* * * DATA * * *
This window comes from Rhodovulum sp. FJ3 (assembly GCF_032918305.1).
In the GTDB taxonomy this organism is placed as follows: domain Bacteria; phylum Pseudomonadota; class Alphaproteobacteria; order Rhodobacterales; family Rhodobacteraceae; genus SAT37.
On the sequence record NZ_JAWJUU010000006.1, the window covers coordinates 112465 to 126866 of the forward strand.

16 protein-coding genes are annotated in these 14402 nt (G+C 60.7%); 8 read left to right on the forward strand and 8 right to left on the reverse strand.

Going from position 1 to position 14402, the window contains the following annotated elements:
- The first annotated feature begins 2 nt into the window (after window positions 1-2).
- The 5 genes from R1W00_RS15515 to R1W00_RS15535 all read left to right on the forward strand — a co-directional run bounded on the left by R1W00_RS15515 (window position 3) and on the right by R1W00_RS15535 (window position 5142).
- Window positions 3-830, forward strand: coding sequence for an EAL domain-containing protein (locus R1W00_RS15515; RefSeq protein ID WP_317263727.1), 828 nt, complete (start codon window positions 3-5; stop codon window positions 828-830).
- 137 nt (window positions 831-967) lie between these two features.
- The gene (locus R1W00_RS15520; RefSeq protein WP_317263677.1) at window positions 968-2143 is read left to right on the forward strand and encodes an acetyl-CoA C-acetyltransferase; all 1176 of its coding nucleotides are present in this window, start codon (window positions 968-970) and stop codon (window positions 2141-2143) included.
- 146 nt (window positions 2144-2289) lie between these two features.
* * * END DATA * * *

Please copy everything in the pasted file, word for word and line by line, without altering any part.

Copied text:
This window comes from Rhodovulum sp. FJ3 (assembly GCF_032918305.1).
In the GTDB taxonomy this organism is placed as follows: domain Bacteria; phylum Pseudomonadota; class Alphaproteobacteria; order Rhodobacterales; family Rhodobacteraceae; genus SAT37.
On the sequence record NZ_JAWJUU010000006.1, the window covers coordinates 112465 to 126866 of the forward strand.

16 protein-coding genes are annotated in these 14402 nt (G+C 60.7%); 8 read left to right on the forward strand and 8 right to left on the reverse strand.

Going from position 1 to position 14402, the window contains the following annotated elements:
- The first annotated feature begins 2 nt into the window (after window positions 1-2).
- The 5 genes from R1W00_RS15515 to R1W00_RS15535 all read left to right on the forward strand — a co-directional run bounded on the left by R1W00_RS15515 (window position 3) and on the right by R1W00_RS15535 (window position 5142).
- Window positions 3-830, forward strand: coding sequence for an EAL domain-containing protein (locus R1W00_RS15515; RefSeq protein ID WP_317263727.1), 828 nt, complete (start codon window positions 3-5; stop codon window positions 828-830).
- 137 nt (window positions 831-967) lie between these two features.
- The gene (locus R1W00_RS15520; RefSeq protein WP_317263677.1) at window positions 968-2143 is read left to right on the forward strand and encodes an acetyl-CoA C-acetyltransferase; all 1176 of its coding nucleotides are present in this window, start codon (window positions 968-970) and stop codon (window positions 2141-2143) included.
- 146 nt (window positions 2144-2289) lie between these two features.